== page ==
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How's the "Affordable Healthcare" going for everyone?
This thread has 260 replies. Displaying posts 31 through 45.
Post 31 made on Wednesday October 2, 2013 at 10:02
Mogul
Senior Member
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1,147
On October 2, 2013 at 05:12, iform said...
Wow. There is a lot of misinformation going on.

In my case, the health insurance companies refused to cover me due to the fact I had a pre-existing condition. I was willing to pay a reasonable amount for health coverage, but I couldn't.

The current U.S. health insurance coverage is very flawed if any one is denied coverage because they might not make as much profit on them as someone else.

What does my age, gender or lifestyle choice have ANYTHING to do with health coverage? Mogul, can you please explain this to me?

Is a government run health system, like Canada or almost any European country, perfect? No. But if you are wealthy and you want a procedure done right now, come to the states. But in a government run system, your wealth has no bearing of when you get treatment, you're condition is the only factor. Someone can't jump ahead in the cue just because of their wealth.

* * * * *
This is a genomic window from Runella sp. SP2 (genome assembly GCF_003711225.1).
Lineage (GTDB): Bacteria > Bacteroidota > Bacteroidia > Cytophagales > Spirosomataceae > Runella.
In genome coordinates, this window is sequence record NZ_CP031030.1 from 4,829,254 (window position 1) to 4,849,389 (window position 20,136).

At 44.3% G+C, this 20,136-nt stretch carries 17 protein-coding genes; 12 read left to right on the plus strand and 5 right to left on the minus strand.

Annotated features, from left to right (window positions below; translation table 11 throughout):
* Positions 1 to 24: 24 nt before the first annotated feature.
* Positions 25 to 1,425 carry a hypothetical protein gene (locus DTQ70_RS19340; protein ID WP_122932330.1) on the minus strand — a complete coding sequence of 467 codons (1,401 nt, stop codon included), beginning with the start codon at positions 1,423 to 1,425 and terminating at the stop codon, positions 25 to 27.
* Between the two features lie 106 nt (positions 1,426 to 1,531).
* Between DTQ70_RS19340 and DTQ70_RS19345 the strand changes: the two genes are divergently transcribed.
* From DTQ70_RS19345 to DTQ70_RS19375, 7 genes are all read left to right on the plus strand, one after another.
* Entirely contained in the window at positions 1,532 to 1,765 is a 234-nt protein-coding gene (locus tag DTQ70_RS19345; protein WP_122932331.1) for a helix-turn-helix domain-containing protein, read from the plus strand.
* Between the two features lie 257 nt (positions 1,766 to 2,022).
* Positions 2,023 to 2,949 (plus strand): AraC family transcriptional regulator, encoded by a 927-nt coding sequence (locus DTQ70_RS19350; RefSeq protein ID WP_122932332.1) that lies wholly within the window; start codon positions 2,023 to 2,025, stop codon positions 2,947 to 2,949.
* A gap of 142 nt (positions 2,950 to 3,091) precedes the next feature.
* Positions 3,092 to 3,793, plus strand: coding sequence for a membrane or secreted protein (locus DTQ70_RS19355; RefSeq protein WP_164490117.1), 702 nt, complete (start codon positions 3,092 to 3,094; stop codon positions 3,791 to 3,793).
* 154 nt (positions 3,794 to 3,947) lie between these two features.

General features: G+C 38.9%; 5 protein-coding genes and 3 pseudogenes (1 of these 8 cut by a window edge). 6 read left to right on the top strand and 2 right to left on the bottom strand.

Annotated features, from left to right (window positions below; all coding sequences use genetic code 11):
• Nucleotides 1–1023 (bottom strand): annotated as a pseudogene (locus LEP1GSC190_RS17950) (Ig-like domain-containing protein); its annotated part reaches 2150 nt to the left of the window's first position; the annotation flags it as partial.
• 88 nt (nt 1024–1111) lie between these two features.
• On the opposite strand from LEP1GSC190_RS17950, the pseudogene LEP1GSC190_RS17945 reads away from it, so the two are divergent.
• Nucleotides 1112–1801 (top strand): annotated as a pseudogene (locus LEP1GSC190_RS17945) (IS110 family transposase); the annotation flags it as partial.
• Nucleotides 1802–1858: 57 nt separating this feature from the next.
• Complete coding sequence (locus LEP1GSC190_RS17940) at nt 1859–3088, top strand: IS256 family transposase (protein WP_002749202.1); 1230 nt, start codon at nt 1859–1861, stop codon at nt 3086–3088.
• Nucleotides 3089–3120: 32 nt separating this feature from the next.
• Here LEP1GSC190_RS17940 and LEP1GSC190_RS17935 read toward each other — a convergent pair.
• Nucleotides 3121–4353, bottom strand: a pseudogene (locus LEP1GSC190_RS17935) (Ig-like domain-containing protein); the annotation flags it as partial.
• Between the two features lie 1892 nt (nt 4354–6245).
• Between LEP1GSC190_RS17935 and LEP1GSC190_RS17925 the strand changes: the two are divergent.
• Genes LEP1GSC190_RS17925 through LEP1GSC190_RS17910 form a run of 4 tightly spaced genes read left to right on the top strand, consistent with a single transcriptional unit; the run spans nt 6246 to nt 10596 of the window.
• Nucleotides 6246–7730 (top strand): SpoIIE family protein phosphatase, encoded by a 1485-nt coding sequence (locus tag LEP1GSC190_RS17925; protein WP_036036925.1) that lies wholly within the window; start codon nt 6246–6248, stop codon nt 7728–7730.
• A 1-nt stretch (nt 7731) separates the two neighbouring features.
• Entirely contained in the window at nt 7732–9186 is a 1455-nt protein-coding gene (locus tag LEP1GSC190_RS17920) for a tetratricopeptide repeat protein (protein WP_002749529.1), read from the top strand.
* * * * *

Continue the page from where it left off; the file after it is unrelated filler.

Is every story about the Canadian health system positive? Is every story about the U.S. system the same? No. There will always be horror stories about both. This is about trying to get coverage for everyone so that no one is left out. This shouldn't be about how much profit can be made off of these same people.

*edit. removed some personal information.

Not sure what misinformation you are referring to...Please elaborate.

As for, "What does my age, gender or lifestyle choice have ANYTHING to do with health coverage?" I am going to assume that you are not asking this facetiously...

Your age, gender and lifestyle choices contribute significantly to the
probability of illness and the resulting costs of treating those illnesses. Men and women have different bodies with differing costs to maintain and treat--that's reality. Smokers tend to devolop diseases that non-smokers do not--Even OCare charges penalties for this lifestyle choice. Should you be forced to pay higher premiums because my (hypothetical) cousin decided to have 9 children...? Is that "fairness?"

It's just math based on empirical data...Where allowed, insurance companies use actuarial math to determine potential risk based on various factors presented by an individual and then charge enough to pay doctors (so that they can pay back their student loans, exhorbitant malpractice insurance and feed their families) and still make enough profit to feed themselves and their families when those risks pan out.

As for "uninsurable" individuals, I absolutely believe there should be mechanisms in place to assist with coverage costs for high risk individuals. And, as it happens, insurance companies funded high risk pools in 37 of 50 states BEFORE OCare. My state's pool was taken over by the Feds and went bankrupt a year into its 2 year funding allotment because the federal idealists running the pool refused to honor reality and actuarial arithmetic.